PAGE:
Challenges of neurodevelopmental follow-up for extremely preterm infants at two years

Early Hum Dev. 2015 Dec;91(12):689-94. doi: 10.1016/j.earlhumdev.2015.09.012. Epub 2015 Oct 27.

Abstract

Aim: This study examined the rates of follow-up for a cohort of extremely preterm (EP -<28weeks gestation) and/or extremely low birthweight (ELBW -<1000g) children at two years with related perinatal and geographical factors. The secondary aim was to determine the rates of developmental delay and disability.

Methods: A retrospective review of two year follow-up data for all EP and/or ELBW infants born in a large tertiary neonatal hospital over a two year period was undertaken. Neurodevelopmental outcome was assessed using the Bayley Scales of Infant and Toddler Development Scale - 3rd edition (Bayley-III) and neurosensory disability was assessed by a paediatrician using a standard proforma. Rates of delay (composite score≥1SD below mean) were determined using the Bayley-III test norms and a local cohort normative group. Attrition rates and reasons for loss to follow-up were determined.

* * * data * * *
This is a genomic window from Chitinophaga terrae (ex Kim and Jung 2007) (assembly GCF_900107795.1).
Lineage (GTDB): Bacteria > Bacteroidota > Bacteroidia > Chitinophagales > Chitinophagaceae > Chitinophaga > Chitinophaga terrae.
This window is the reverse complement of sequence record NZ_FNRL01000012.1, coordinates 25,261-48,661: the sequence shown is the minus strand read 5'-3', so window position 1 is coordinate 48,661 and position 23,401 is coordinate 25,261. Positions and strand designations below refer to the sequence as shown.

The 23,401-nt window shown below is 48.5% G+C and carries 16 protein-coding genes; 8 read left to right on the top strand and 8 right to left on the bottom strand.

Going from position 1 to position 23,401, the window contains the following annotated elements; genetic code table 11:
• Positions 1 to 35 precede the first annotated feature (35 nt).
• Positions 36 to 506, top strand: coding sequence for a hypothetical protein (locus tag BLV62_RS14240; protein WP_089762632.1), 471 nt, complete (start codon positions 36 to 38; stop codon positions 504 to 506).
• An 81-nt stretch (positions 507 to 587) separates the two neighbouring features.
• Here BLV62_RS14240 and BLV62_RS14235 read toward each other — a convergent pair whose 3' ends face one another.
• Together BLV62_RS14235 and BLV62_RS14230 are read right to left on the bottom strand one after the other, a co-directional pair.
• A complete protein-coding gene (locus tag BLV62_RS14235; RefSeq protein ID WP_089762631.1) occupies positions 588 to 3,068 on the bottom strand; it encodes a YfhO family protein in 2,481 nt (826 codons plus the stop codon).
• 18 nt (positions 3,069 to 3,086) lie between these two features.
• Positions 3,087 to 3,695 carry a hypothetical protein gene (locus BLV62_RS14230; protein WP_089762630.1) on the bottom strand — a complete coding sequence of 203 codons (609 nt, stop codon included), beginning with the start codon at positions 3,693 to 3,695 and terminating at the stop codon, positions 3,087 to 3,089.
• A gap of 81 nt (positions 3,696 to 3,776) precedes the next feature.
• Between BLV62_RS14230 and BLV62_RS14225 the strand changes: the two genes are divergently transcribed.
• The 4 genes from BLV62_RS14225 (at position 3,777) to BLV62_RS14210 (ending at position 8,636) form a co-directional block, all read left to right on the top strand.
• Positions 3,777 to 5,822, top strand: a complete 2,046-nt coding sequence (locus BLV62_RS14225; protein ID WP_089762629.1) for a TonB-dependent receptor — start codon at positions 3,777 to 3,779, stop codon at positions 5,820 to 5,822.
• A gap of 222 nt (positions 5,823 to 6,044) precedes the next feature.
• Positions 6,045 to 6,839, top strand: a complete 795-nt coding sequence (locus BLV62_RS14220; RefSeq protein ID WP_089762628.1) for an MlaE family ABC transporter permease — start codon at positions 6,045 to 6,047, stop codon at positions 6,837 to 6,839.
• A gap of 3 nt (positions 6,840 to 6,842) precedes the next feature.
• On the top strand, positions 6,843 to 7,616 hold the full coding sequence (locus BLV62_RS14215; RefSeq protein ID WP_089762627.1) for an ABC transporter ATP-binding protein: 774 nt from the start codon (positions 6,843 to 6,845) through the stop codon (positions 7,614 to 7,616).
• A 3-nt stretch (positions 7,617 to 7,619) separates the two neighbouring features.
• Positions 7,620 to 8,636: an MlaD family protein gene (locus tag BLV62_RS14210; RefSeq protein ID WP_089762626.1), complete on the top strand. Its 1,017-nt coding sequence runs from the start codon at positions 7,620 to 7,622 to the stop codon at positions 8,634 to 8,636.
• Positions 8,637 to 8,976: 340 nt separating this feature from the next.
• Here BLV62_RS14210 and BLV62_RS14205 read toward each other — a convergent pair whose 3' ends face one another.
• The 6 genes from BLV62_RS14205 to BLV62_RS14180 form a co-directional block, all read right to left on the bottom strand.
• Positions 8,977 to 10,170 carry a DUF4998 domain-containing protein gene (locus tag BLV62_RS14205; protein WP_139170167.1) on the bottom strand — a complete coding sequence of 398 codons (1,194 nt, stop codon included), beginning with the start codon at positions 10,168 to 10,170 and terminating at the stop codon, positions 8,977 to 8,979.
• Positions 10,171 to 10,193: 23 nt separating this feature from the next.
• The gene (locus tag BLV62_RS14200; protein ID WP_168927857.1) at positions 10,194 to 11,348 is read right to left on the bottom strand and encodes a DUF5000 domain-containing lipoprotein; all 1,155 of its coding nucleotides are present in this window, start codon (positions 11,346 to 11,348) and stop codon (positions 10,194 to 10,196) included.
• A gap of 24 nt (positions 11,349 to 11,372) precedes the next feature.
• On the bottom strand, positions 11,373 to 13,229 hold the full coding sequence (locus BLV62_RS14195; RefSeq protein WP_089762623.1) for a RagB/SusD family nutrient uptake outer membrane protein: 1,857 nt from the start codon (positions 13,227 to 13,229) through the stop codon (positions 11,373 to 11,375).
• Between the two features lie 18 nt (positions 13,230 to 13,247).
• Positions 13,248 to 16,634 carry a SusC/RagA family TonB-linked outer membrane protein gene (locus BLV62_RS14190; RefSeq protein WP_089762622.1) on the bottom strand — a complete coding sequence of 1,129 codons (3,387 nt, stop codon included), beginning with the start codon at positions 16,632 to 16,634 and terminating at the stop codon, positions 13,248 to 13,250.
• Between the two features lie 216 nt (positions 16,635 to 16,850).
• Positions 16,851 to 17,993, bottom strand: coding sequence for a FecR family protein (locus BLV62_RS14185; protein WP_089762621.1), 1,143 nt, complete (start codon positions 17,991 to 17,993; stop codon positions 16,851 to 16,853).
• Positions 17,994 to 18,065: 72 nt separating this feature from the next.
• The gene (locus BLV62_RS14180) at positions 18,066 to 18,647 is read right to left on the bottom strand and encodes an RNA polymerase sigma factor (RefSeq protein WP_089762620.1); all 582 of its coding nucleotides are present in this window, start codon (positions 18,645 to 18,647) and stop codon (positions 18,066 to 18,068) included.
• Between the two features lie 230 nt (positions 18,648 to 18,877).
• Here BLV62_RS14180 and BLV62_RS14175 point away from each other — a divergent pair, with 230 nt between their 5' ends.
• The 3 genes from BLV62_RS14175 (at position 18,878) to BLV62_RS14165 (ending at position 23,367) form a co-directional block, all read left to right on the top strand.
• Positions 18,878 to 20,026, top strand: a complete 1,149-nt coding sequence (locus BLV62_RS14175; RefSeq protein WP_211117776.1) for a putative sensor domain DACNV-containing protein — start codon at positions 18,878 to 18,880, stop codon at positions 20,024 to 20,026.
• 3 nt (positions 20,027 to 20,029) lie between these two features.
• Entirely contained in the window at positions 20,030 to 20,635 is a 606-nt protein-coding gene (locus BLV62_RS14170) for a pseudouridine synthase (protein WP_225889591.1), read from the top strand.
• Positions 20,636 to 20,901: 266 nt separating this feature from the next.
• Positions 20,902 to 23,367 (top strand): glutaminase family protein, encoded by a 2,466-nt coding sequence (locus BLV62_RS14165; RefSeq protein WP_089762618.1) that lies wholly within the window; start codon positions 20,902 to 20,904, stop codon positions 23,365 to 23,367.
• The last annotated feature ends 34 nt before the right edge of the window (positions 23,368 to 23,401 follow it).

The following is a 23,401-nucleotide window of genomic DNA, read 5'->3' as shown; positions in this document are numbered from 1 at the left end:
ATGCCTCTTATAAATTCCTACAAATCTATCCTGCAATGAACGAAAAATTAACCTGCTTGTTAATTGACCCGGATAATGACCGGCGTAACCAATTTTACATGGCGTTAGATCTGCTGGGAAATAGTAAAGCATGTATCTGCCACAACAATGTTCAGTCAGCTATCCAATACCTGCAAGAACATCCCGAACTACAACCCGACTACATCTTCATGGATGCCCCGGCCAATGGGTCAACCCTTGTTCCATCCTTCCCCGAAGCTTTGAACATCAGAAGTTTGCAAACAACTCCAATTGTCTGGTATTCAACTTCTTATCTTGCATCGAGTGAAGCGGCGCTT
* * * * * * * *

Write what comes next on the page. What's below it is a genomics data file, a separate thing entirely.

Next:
Results: Only 50% (109/219) of eligible children participated in the follow-up. The follow-up rate for children engaged in an ongoing research project was excellent at 98% (58/59), however it was only 32% (51/160) for children following the clinical pathway. The main reason for not attending the follow-up was loss of contact. Factors associated with attendance included a lower gestation, sepsis and living in the metropolitan areas. The rates of delay in this cohort were greater with reference to local cohort normative data compared to Bayley-III test norms with an overall rate of delay of 72% (95%CI, 63% to 81%) compared to 38% (95%CI, 29% to 50%).

Conclusions: Follow-up of EP/ELBW infants to two years is an important part of clinical care, however the high rate of attrition in routine clinical follow-up and consequent difficulty in accurately determining rates of delay highlight challenges for centres providing ongoing care.

Keywords: Child development; Developmental assessment; Developmental surveillance; Early intervention; Follow-up; Preterm infant.

Publication types

  • Research Support, Non-U.S. Gov't

MeSH terms

  • Child Development / physiology*
  • Developmental Disabilities / diagnosis*
  • Developmental Disabilities / physiopathology
  • Female
  • Follow-Up Studies
  • Humans
  • Infant
  • Infant, Extremely Premature
  • Infant, Newborn
  • Male
  • Pregnancy
  • Retrospective Studies